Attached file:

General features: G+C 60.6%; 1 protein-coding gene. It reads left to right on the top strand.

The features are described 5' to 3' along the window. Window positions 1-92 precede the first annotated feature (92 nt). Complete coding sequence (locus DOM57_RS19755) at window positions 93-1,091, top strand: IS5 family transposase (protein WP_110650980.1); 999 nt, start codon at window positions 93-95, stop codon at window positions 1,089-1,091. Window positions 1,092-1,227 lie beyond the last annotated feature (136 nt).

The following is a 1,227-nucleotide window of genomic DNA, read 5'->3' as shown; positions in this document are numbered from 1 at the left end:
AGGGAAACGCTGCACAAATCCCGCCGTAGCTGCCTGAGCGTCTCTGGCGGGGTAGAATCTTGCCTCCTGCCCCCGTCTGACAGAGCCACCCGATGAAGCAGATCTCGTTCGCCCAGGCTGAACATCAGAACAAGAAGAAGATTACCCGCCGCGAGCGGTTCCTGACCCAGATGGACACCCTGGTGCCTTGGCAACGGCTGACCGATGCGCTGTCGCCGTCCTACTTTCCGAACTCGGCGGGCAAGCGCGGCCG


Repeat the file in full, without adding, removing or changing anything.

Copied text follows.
General features: G+C 60.6%; 1 protein-coding gene. It reads left to right on the top strand.

The features are described 5' to 3' along the window. Window positions 1-92 precede the first annotated feature (92 nt). Complete coding sequence (locus DOM57_RS19755) at window positions 93-1,091, top strand: IS5 family transposase (protein WP_110650980.1); 999 nt, start codon at window positions 93-95, stop codon at window positions 1,089-1,091. Window positions 1,092-1,227 lie beyond the last annotated feature (136 nt).

The following is a 1,227-nucleotide window of genomic DNA, read 5'->3' as shown; positions in this document are numbered from 1 at the left end:
AGGGAAACGCTGCACAAATCCCGCCGTAGCTGCCTGAGCGTCTCTGGCGGGGTAGAATCTTGCCTCCTGCCCCCGTCTGACAGAGCCACCCGATGAAGCAGATCTCGTTCGCCCAGGCTGAACATCAGAACAAGAAGAAGATTACCCGCCGCGAGCGGTTCCTGACCCAGATGGACACCCTGGTGCCTTGGCAACGGCTGACCGATGCGCTGTCGCCGTCCTACTTTCCGAACTCGGCGGGCAAGCGCGGCCG